A spokesman for MHA, one of the largest charitable providers of care homes, said: “There is nothing stopping relatives saying goodbye in care homes now as long as they have sufficient PPE. So this goes back to the problem of there not being sufficient PPE for the staff, never mind families.”

During the daily press briefing, Mr Hancock said the Government was making it “crystal clear” that it was unacceptable for advanced care plans – including do not resuscitate orders – to be applied in a blanket fashion to any group of people.

“This must always be a personalised process, as it always has been,” he said.

The Cabinet minister denied suggestions the lives of younger people had been prioritised at the expense of those in care homes and that people had died unnecessarily.

However, England’s deputy chief scientific adviser Dame Angela McLean said there was a “huge question” about how to protect care homes which do not yet have cases.

In a further hint that lockdown measures would be extended on Thursday, Mr Hancock told reporters the “hard work” and sacrifices of the public must not be let go of now.

“This shared sacrifice – and I know it’s a sacrifice – is starting to work but we will not lift these measures until it is safe to do so,” he said.

England’s chief medical officer Professor Chris Whitty said the death toll may rise later this week but he believes the UK is “probably” reaching the peak of the outbreak.

Asked why the Government has not been forthcoming in explaining its exit strategy, unlike other countries, Mr Hancock said: “Different countries are in different stages in this epidemic, and one of the things that I think we have learnt during this crisis is that the clarity of the guidance to the public is incredibly important and hence we repeat it.”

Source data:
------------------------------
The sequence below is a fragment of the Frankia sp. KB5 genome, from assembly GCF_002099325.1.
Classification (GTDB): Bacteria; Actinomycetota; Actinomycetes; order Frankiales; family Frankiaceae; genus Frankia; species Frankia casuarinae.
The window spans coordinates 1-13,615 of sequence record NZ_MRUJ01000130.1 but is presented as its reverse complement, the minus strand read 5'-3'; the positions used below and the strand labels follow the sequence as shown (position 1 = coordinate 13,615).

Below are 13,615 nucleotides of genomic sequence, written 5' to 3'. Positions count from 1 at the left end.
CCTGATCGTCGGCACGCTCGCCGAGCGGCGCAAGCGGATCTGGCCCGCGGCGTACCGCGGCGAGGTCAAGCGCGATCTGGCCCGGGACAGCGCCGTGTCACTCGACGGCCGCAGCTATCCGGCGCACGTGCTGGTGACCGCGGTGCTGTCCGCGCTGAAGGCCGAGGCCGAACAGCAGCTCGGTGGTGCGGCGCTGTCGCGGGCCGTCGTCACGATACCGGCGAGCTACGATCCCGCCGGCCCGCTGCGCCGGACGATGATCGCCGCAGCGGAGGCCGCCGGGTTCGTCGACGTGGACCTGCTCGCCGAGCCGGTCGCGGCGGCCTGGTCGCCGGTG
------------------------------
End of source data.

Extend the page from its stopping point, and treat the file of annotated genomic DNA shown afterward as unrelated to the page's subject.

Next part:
Challenged about the missed 25,000 daily testing target, Mr Hancock said the Government had “hit each of the goals we have set”.

He claimed a target of 25,000 tests a day was originally set for the end of April, although the Department of Health had initially said it was due within four weeks from March 18.

Mr Hancock said: “We committed to 10,000 tests by the end of March, which we hit, then we had previously committed to 25,000 by the end of April – I increased that goal to 100,000.

“We have hit each of the goals that we have set on testing and we have had the capacity continuing to ramp up this month, the demand has been lower over the Easter weekend as staff haven’t wanted to come forward for testing, which is understandable during a long weekend.”

In other developments, Downing Street admitted PPE may have to be reused if it is established it is safe to do so.

Comments gathered by the British Medical Association (BMA) and shared with the PA news agency show how, as recently as Monday, medics were still being forced to work without adequate PPE, with some turning to bin liners and washing their visors in disinfectant.

Latest figures show that 12,868 patients have died in hospital after testing positive for coronavirus in the UK as of 5pm on Tuesday, up by 761 from 12,107 the day before.